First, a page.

3. I live by a river, the San Lorenzo, in Santa Cruz, CA and I have a great appreciation for rivers and other waterways that support life. We do get some trash, but a bigger problem are invasive species; such as pampas grass, Scotch broom, eucalyptus trees, and acacia trees. They tend to have a detrimental effect on the greater landscape, and require effort and political will to remove. I don’t know if invasive species are a problem on the Monocacy River, but something to look out for.


    1. Yes, we have the same problem. On my Wildflowers of the Monocacy page, I note the plants that are alien species (there are many!), and I’ve mentioned some of the bigger pests in other posts (such as japanese hops, which are itchy in addition to invasive, and further offensive by producing unusable hops). Occasionally my sons amuse themselves by removing them, but it really is a big job!

      Liked by 1 person

  4. Some one else’s trash is a creative process for me. I go on auto pilot and think now what could I make with this, something renewed and loved. I think what you do is awesome.It is so thoughtless and so uncaring of Nature’s resources to dump trash anywhere.

    Liked by 1 person

  5. royalregent

    My name is Matt, I live in an urban area flanked by the Mississippi, Missouri, and Meramec Rivers in the St Louis metropolis. Your blog is so inspiring. I love what you are writing about and am impressed with how you write.

    After teaching English and advising student publications for 16 years I have been looking for outlets to begin my own footprint as a writer. I’m ashamed I haven’t maintained a consistent writing presence. I have been writing across so many different channels, that I have not been consistent in keeping with any of them on a regular basis. My topics are even so diverse that I am hardly recognizable as a professional at anything.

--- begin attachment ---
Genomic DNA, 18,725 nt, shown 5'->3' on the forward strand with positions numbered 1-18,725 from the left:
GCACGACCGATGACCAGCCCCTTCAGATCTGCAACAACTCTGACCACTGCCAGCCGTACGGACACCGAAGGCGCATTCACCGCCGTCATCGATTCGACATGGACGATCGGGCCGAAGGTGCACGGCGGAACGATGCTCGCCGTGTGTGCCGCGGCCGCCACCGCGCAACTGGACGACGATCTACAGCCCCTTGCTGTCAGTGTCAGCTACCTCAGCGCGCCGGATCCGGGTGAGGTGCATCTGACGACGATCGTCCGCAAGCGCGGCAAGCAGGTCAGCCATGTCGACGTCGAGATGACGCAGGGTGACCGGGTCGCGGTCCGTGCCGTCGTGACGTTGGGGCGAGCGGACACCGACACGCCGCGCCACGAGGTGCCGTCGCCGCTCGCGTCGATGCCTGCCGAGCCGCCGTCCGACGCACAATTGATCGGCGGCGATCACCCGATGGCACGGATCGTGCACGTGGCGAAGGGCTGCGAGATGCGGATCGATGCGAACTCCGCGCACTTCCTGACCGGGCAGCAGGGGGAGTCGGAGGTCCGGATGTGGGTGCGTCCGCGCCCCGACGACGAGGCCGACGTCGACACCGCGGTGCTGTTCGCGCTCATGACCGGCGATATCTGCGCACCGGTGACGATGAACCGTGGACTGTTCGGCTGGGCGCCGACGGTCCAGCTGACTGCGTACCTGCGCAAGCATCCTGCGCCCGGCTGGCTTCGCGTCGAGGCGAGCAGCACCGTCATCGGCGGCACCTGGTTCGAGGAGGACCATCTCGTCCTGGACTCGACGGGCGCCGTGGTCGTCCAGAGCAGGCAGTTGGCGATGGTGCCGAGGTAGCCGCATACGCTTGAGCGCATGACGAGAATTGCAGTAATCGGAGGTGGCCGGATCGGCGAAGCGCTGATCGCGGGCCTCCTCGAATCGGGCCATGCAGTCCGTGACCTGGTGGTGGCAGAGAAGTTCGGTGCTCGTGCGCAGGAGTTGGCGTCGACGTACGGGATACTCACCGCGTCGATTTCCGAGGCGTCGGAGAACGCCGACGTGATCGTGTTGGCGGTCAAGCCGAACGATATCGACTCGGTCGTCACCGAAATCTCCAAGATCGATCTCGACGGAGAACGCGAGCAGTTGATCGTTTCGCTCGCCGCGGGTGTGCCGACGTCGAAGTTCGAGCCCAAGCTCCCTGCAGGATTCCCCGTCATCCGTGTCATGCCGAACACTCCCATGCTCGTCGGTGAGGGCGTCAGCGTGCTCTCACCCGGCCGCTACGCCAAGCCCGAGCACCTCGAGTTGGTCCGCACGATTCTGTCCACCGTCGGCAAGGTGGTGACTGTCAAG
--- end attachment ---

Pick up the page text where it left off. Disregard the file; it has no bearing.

However I found your blog in my pursuit of establishing my own and was immediately hooked. Though I haven’t time to read all of the updates, I do subscribe and every single time I pause to read I find your writing drips with excellence in voice, style and purpose. Thank you for sharing your voice and thank you also for writing about something so important. It is very, very inspiring.

    I look forward to reading more.


    1. Thank you so much for your kind words. It’s always wonderful to get encouragement, especially from a fellow reader and writer. And to be called inspiring? Well, that’s just overwhelming!

      For a long time I, as well, found it difficult to focus my writing. What I needed, I think, was a topic that allowed my work to be as diverse as my scattered interests. Keep writing: I’m sure you’ll find your way!


  6. You know, I haven’t been keeping track, although I did consider doing it somewhat visually early on. There is a storeowner in Frederick who recently collected, logged and weighed every cigarette butt he found within a certain number of blocks downtown. The number was insane, as I recall, and earned him some sort of citizen’s citation from the the city council. I can’t imagine how many pounds of plastic I’ve collected!